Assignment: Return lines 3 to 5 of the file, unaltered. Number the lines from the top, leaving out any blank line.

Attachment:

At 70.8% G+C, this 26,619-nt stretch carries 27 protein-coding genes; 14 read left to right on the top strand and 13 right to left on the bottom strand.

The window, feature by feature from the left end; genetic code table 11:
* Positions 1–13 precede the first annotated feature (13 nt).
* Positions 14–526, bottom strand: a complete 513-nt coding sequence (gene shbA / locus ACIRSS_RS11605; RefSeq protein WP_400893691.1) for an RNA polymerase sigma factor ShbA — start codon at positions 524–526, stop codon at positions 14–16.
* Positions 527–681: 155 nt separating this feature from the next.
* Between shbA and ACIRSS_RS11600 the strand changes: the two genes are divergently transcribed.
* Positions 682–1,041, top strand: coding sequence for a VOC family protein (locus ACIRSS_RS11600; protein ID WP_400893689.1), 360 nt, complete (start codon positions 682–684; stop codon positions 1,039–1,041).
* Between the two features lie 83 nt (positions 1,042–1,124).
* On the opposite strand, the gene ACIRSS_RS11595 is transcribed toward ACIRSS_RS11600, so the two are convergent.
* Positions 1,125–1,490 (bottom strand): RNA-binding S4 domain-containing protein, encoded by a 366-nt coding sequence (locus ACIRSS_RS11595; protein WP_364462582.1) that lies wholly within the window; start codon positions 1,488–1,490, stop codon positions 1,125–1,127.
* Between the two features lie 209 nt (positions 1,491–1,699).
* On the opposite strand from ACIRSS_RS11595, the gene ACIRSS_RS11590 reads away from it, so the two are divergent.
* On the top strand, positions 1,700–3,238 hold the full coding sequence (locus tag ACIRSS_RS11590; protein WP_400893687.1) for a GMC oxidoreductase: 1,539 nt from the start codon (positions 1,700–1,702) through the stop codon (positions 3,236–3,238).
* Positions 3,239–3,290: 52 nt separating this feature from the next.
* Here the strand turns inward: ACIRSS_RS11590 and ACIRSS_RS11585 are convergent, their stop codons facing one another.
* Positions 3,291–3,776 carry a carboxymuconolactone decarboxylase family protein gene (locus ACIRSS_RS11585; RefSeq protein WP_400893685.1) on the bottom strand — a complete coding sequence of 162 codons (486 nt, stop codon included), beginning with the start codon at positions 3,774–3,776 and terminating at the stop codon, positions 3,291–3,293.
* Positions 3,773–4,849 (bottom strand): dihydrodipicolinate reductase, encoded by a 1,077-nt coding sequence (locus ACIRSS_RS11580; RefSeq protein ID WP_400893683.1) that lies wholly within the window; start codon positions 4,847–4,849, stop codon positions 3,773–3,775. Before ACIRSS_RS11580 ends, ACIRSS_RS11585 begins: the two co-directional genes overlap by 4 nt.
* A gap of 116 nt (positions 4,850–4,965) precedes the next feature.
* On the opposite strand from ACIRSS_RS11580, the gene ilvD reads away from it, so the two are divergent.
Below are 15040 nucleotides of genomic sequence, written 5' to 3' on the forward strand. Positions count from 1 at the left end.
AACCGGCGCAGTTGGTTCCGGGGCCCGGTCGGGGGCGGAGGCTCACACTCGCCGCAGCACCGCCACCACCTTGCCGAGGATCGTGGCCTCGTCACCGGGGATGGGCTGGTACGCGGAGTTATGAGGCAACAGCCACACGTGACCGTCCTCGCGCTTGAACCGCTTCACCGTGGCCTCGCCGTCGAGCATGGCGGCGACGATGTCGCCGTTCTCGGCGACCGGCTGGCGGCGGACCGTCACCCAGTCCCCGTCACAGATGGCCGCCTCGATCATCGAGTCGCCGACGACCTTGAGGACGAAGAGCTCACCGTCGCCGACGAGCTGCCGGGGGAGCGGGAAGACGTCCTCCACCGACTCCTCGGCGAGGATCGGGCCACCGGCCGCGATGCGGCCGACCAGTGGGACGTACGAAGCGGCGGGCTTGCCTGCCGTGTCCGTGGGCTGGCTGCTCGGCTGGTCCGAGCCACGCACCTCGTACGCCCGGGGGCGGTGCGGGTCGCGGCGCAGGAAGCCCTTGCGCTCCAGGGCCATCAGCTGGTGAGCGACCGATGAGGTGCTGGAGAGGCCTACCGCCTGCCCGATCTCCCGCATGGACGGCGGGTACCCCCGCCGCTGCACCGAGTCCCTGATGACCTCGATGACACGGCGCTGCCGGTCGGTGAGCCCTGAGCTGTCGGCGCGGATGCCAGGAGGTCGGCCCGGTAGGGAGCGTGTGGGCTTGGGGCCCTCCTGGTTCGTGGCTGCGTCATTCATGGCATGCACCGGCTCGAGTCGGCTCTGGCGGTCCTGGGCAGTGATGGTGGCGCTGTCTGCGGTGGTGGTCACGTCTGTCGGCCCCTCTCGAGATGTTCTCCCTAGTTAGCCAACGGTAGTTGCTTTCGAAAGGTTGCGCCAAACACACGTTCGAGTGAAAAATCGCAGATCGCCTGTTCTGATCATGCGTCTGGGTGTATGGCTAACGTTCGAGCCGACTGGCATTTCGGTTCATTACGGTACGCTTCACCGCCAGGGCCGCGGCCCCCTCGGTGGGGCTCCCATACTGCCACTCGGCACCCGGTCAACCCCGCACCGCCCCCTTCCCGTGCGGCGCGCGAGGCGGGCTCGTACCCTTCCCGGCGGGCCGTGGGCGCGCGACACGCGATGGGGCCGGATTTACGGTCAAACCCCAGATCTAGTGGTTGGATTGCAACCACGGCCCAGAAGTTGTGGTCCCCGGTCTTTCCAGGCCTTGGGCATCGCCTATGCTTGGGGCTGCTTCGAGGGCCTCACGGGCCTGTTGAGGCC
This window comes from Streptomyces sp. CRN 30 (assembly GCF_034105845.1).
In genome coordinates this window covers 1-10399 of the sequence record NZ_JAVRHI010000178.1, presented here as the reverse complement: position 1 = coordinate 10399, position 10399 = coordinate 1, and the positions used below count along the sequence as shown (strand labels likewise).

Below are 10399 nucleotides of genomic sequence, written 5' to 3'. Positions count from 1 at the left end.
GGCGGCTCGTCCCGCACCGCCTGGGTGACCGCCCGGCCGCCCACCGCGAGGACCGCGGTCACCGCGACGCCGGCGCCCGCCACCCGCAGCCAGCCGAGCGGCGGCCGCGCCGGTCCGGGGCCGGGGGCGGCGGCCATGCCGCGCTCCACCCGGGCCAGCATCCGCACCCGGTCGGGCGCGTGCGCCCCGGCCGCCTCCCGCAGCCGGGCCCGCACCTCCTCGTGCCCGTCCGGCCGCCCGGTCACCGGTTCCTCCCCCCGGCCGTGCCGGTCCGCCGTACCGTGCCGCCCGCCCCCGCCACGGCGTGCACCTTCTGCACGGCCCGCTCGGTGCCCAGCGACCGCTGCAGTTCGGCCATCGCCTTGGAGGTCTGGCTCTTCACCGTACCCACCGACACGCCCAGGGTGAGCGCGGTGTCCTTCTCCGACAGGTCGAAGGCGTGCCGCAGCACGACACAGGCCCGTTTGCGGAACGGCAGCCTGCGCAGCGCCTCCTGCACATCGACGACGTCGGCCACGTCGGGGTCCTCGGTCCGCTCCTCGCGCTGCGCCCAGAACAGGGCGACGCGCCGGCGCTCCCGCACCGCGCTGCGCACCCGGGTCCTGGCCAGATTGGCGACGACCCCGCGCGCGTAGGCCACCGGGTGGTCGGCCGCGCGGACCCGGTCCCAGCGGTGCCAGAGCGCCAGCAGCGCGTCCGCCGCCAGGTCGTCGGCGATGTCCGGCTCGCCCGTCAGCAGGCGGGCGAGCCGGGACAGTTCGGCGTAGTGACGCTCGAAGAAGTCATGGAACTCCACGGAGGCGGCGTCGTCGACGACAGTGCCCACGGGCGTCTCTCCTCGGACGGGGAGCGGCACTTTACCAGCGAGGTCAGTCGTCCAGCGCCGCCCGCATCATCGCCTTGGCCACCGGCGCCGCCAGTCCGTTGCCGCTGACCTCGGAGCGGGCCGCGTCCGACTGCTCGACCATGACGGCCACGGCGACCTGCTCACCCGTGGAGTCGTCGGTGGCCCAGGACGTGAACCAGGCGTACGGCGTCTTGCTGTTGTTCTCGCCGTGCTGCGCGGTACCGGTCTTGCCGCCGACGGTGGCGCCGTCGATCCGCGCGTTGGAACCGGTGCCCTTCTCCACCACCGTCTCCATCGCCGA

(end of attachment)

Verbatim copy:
* Positions 1–13 precede the first annotated feature (13 nt).
* Positions 14–526, bottom strand: a complete 513-nt coding sequence (gene shbA / locus ACIRSS_RS11605; RefSeq protein WP_400893691.1) for an RNA polymerase sigma factor ShbA — start codon at positions 524–526, stop codon at positions 14–16.
* Positions 527–681: 155 nt separating this feature from the next.